Nearly 90,000 evacuated in Sonoma County as Kincade Fire peril intensifies

»» Update: ‘Evacuate Windsor now!!’ Kincade Fire racing through Sonoma County, wind gusts at 80 mph

The Kincade Fire in Sonoma County took an ominous turn Saturday as Cal Fire expanded evacuation orders to include Healdsburg and a wide swath of territory stretching to Bodega Bay on the Pacific coast, a move affecting 89,000 people.

The fire, which began Wednesday night in Geyserville, was threatening to turn into a monster as night fell and wind forecasts worsened. State and county officials expanded the evacuation zone to coastal regions 40 miles west of where the fire started. The order included Healdsburg, a tourist town in the heart of wine country, and Windsor.

By nightfall, as PG&E Corp. began its “public safety power shutoff,” the evacuation area had been extended to within about two miles of Santa Rosa’s Coffey Park neighborhood — the area hit hardest by the deadly Tubbs Fire two years ago.

The evacuation orders came as crews furiously tried to contain the fire, which was reported at 24,955 acres, before ferocious winds kicked in late Saturday. The fire remained only 11 percent contained Saturday night and 77 homes and other buildings were reported destroyed.

The National Weather Service and other organizations said wind gusts could approach 80 mph — the kind of wildfire weather not seen in the area since the catastrophic October 2017 fires.

Early Saturday evening, the sheriff’s office reported the evacuation zone was extended to western Sonoma County, through Guerneville and the Russian River Valley to Bodega Bay.

Ryan Walburn of the National Weather Service said the fiercest winds were expected to start sometime before midnight and probably would rival the winds seen in the October 2017 wine country fires. Gusts could reach 80 mph. “We’re up for a long-duration wind event, high intensity,” he said.

Jonathan Cox, a Cal Fire spokesman, called the evacuation orders a preventive measure against “a worst-case scenario for this fire.” Capt. Stephen Volmer, a fire behavior analyst with the agency, said the winds were expected to start blowing the fire in a southwesterly direction toward Highway 101.

Although the fire spread relatively little throughout the day Saturday, that was expected to change as winds kicked up. “It is going to have some dangerous rates of spread,” Volmer said late Saturday. “We’re going to see those rates increase dramatically.”

The evacuation order left Healdsburg, one of the top tourist destinations in Sonoma wine country, eerily quiet late Saturday. A sign posted on the door of St. John’s Catholic Church said simply, “No Mass Today.” Mayor David Hagele, patrolling the center of town, said the evacuation had been fairly calm and he was pleased that most people had heeded the evacuation order.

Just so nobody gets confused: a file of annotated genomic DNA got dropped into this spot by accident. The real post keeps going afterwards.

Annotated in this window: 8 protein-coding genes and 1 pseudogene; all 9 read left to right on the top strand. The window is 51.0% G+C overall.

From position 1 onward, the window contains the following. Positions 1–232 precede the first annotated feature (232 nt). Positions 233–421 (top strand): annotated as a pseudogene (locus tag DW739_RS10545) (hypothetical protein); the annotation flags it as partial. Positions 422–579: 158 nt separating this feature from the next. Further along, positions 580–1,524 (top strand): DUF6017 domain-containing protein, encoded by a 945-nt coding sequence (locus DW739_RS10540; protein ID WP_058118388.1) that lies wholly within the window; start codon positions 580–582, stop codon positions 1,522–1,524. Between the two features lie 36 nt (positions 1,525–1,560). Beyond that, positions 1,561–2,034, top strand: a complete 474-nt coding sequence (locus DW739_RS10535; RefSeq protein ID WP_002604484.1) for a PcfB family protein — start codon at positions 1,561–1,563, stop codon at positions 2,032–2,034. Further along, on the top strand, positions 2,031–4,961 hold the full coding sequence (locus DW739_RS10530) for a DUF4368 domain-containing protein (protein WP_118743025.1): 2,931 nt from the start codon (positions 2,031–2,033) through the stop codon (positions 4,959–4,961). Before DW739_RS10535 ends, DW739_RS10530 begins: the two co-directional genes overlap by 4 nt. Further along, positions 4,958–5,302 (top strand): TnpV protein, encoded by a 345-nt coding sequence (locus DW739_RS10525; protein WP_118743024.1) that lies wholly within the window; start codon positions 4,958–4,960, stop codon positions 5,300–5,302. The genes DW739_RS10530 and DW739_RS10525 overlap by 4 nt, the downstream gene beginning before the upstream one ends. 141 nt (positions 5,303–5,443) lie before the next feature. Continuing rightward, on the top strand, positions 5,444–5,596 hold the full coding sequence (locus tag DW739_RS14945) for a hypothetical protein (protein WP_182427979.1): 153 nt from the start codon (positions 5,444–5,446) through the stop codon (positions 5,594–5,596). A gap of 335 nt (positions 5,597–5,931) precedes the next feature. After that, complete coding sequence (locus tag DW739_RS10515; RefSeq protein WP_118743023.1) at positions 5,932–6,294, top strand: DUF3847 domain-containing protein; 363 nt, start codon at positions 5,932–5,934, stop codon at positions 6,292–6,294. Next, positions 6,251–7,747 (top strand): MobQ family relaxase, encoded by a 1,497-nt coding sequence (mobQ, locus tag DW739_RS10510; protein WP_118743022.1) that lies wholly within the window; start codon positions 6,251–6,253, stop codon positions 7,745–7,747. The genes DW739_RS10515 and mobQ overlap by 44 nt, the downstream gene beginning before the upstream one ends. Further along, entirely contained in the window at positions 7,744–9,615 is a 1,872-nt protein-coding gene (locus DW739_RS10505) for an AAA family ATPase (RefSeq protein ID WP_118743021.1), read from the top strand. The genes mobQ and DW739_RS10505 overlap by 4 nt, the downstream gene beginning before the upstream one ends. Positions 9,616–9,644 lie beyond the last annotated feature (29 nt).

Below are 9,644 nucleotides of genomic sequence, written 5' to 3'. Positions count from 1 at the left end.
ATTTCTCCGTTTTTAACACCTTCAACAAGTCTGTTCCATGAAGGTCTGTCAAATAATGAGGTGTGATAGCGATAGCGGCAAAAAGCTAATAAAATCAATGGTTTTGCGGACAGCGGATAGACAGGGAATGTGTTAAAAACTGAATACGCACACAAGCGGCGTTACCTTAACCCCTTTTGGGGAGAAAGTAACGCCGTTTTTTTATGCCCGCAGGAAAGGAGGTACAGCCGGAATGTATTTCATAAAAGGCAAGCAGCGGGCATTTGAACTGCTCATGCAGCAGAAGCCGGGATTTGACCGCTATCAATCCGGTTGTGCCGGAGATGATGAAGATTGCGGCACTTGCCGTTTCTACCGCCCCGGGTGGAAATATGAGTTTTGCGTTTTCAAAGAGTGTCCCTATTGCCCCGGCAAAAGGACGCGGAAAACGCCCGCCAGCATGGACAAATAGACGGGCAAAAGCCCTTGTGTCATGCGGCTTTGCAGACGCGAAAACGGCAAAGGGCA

“We’ve seen the mapping models, we can see what can potentially happen with the wind and we’re hoping for the best but we’re prepared,” the mayor said, adding that he wasn’t sure if he would leave.

“If things get nuts, I’m out,” he said.

Sheriff Mark Essick scolded those who refused to leave, saying his deputies weren’t going to go “door to door” rescuing people.

“Fire’s not something you can fight. In October 2017 we lost 24 lives in Sonoma County because we didn’t have a warning .... Fire’s not something you can fight.”

He said residents could evacuate to the Santa Rosa Veterans Memorial Hall, the Petaluma Veterans Hall and the Petaluma fairgrounds. The Santa Rosa Fairgrounds was open for livestock only.

At the Petaluma Veterans Hall, Craig Allison and his wife Pat Sherman arrived early from their home in Windsor with their three dogs Ronny, Keith and Cookie.

There was a slight smoky haze in the late afternoon, and hardly a breeze, and Allison wasn’t completely convinced he needed to leave. “If I didn’t have my wife and dogs, I would have sent them away and stayed myself, and seen what shook out,” he said.

But he added it was probably just as well to leave Windsor behind. “Better safe than sorry,” he said.

Not everyone heeded the evacuation order. Ron Babbini, clutching a water bottle in front of his Healdsburg home, said he was afraid of looters getting into his home. “Everybody’s gone and the only people that are left here are the homeless,” he said. He also said he wasn’t convinced the flames would reach Healdsburg.

Healdsburg, population 11,000, is one of the most popular tourist towns in Sonoma wine country. Windsor, a few miles south, has a population of 27,000.

With a total of 89,000 ordered to leave, it marks the largest wildfire evacuation in California since the Camp Fire last November.